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With its immense natural beauty, Bled, together with its surroundings, ranks among the most beautiful alpine resorts. The city is renowned for its mild, healing climate and thermal lake water. Lake Bled was formed after the recession of the Bohinj glacier. Following the last ice age, the glacier deepened the natural tectonic hollow, the result being a lake that is up to 6,955 feet (2,120 metres) long and 4,528 feet (1,380 metres) wide, and has a depth of over nearly 100 feet (30 metres).

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1 result matching: Escorted Rail Tours to Bled

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Slovenia, Croatia & Montenegro
4.0 stars(50 reviews)
13 days from
£3,160 pp
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13 days from
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  • DestinationCroatia, Montenegro, Slovenia
  • Starts / EndsSt Pancras International / London Gatwick
  • AccommodationHotel
  • TransportRail, Coach
Map and accommodation
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Slovenia, Croatia & Montenegro: The Adriatic Coast
5 stars
“An absolutely great holiday. Every day was full of interest in this stunning part of the world. Our guide was very knowledgeable and coped very well with the unexpected, such as a couple of delayed trains that meant time was tight for making connections. All the hotels were excellent and...
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The thermal springs that lead into the swimming pool at the Grand Hotel Toplice enable pleasant swimming and successful treatment of stress-related illnesses, exhaustion, neuro-vegetative disorders and age-related fatigue. Analyses of the thermal water at the Grand Hotel Toplice show the temperature of the spring to be constant at 23°C. The breakdown of the analyses show that 10 litres of water contain 1520cm3 of free carbonic acid and 5.36g of naturally occurring salts.

Bled Island

The only natural island in Slovenia is situated on Lake Bled. The island has several buildings, the main one being the Pilgrimage Church of the Assumption of Mary (Slovenian: Cerkev Marijinega Vnebovzetja), built in the 15th century. The church has a 171-foot (52-metre) tower and there is a stairway with 99 steps leading up to the building. The lake is also well known among rowers since it has good conditions for the sport. It hosted the World Rowing Championships in 1966, 1979, 1989 and most recently in August and September 2011.


Take a winding trail from Velika Zaka to Mala Osojnica (2,247 feet or 685 metres). This peak offers the finest view of Lake Bled and its outlying areas, with the Karavanke, the Kamnik Alps and the Gorenjsko plain in the distance. This is one of the favourite viewpoints for photographers. All the well-known panoramas of Bled have been shot from there. Another 20 minutes of walking separates us from the top of Velika Osojnica (2,480 feet or 756 metres), affording an even more sweeping view than Mala Osojnica.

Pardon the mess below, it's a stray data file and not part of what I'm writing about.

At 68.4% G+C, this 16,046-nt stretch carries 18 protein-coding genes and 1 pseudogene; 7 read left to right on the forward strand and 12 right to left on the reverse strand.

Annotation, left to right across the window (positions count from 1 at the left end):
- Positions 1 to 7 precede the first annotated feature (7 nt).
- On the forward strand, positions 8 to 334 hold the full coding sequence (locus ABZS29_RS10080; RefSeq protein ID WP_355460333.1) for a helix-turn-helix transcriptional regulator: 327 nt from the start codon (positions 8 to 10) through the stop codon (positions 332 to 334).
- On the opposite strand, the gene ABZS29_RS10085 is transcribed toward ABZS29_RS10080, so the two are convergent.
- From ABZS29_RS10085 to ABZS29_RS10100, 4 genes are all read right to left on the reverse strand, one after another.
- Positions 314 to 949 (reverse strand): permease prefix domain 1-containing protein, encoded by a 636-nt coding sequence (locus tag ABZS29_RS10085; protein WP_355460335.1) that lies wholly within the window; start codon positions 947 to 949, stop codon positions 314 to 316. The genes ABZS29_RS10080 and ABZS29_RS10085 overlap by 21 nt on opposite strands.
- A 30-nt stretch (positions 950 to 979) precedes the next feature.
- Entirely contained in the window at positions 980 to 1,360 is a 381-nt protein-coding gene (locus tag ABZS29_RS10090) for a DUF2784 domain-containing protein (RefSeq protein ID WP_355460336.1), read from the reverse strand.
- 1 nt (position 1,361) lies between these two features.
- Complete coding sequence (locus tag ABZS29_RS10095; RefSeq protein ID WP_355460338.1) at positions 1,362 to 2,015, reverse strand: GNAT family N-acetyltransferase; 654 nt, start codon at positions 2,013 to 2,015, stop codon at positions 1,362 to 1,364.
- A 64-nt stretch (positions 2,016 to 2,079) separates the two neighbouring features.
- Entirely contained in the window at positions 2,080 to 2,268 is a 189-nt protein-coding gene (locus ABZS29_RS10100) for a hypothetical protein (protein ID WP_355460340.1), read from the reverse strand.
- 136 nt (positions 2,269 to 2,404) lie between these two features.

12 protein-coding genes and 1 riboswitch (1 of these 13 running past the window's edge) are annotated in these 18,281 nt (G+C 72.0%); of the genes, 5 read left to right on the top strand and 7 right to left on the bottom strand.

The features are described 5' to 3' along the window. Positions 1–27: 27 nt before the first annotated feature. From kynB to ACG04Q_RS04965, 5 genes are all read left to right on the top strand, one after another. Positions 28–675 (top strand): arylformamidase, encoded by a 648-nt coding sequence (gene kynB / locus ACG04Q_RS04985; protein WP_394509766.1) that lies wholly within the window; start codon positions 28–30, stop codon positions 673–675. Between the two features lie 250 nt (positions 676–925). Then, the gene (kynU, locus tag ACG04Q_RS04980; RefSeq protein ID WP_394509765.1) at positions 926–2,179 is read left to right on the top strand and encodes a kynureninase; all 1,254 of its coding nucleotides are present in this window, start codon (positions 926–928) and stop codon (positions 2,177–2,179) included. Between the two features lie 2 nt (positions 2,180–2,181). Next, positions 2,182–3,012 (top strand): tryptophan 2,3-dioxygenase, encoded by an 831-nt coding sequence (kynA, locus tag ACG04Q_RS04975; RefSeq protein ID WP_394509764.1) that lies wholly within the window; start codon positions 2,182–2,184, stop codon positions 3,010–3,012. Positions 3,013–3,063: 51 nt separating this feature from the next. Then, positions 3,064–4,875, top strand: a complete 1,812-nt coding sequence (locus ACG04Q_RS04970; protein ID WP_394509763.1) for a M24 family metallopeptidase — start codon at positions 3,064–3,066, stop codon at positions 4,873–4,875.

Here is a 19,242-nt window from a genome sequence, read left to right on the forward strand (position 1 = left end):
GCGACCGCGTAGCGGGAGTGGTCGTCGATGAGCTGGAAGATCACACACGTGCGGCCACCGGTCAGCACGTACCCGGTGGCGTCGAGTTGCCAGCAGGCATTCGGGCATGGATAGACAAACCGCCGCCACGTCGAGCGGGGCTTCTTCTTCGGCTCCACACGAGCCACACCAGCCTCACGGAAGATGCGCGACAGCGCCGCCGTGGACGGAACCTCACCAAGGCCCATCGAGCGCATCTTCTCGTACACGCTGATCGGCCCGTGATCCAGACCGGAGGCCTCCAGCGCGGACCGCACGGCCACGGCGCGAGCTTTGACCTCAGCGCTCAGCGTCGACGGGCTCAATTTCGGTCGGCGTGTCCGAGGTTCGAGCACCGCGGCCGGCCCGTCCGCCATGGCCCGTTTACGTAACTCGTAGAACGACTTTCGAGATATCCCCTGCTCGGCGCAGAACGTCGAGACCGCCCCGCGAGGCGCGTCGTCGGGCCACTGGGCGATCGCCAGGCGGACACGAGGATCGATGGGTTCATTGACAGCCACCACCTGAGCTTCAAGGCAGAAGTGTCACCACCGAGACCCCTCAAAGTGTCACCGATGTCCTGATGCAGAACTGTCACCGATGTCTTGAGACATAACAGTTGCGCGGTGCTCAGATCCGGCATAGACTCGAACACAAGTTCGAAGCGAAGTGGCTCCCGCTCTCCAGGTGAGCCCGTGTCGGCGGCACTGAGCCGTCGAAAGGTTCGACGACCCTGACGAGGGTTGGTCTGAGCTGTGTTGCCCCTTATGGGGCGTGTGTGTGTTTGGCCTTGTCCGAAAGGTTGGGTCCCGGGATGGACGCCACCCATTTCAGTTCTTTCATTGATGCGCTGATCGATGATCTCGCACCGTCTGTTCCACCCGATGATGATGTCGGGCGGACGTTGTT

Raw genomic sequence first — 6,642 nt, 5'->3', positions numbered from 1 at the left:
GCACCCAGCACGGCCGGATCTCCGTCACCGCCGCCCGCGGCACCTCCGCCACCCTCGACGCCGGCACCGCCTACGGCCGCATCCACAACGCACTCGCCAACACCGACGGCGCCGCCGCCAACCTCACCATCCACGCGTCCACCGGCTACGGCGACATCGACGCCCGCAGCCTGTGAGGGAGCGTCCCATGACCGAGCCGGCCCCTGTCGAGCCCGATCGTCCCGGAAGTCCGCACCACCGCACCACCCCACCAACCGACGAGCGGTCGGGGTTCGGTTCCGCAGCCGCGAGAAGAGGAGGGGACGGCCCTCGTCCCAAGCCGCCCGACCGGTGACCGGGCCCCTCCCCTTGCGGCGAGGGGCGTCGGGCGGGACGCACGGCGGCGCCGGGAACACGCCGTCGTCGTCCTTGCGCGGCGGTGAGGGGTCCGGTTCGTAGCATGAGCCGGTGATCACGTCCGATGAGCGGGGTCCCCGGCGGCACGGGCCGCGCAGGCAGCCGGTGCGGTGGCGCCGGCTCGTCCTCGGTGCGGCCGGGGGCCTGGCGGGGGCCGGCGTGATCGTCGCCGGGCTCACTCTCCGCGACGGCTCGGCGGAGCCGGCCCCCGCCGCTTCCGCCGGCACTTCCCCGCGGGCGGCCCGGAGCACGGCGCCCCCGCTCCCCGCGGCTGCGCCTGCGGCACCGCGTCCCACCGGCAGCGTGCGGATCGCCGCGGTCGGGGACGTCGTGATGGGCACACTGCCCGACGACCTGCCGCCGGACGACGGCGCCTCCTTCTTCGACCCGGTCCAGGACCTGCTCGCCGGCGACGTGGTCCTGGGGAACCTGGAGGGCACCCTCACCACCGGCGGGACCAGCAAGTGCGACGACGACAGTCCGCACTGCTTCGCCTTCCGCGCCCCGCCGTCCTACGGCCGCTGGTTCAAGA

The cave under "Babji zob"

Babji zob or 'Hag's tooth' is an outlooking point above the village Kupljenik near Bled. This approximately 984-feet (300-metre) long cave is adorned with beautiful stalactite formations. A special feature of this cave is spiral stalactites, so-called helectites, and large calcite crystals, which are rare in Slovenia. The tradition of visiting this cave dates back to the 19th century and has continued to the present day through the Bled Society for Cave Research. The Society has arranged paths and electrical lighting to enable safe access to the cave.

The "Iglica" waterfall

In the abyss caves of Iglica, just above Bohinjska Bela, hides a 59-feet (18-metre) high waterfall on the Suha stream. It falls over a vertical wall of Permian limestone. In the village there is a signpost to the waterfall. The access is very easy.

Vintgar Gorge

The mile (1.6 kilometre) long Vintgar Gorge carves its way through the vertical rocks of the Hom and Bort hills and is graced by the Radovna, with its waterfalls and pools. Set in the immediate vicinity of Gorje, the ravine is approximately 2.5 miles (4 kilometres) north-west of Bled.

Julian Alps

The Julian Alps (Slovene: Julijske Alpe, Italian: Alpi Giulie) are a mountain range of the Southern Limestone Alps that stretches from north-eastern Italy to Slovenia, where they rise to 9,396 feet (2,864 metres) at the Triglav mountain. They are named after Julius Caesar, who founded the municipium of Cividale del Friuli at the foot of the mountains. A large part of the Julian Alps is included in the Triglav National Park.

The Triglav National Park

The only national park in Slovenia, lies in the immediate vicinity of Lake Bled. The territory of the National Park is very picturesque and varied. The highest mountain in Slovenia, Triglav, after which the park was named, lies in its centre. From Triglav, deep and sharply cut valleys, mainly of glacial origin, open on all sides in the form of a fan. The valleys and plateaux are covered by a carpet of green forests and meadows. Bold, high pointed mountain peaks rise above them, with dark and deep abysses. Clear mountain streams and small rivers run in the numerous gorges and beautiful ravines and troughs (Vintgar, Mlinarica, Mostnica) and flow into two larger rivers, the Sava and the Soca.

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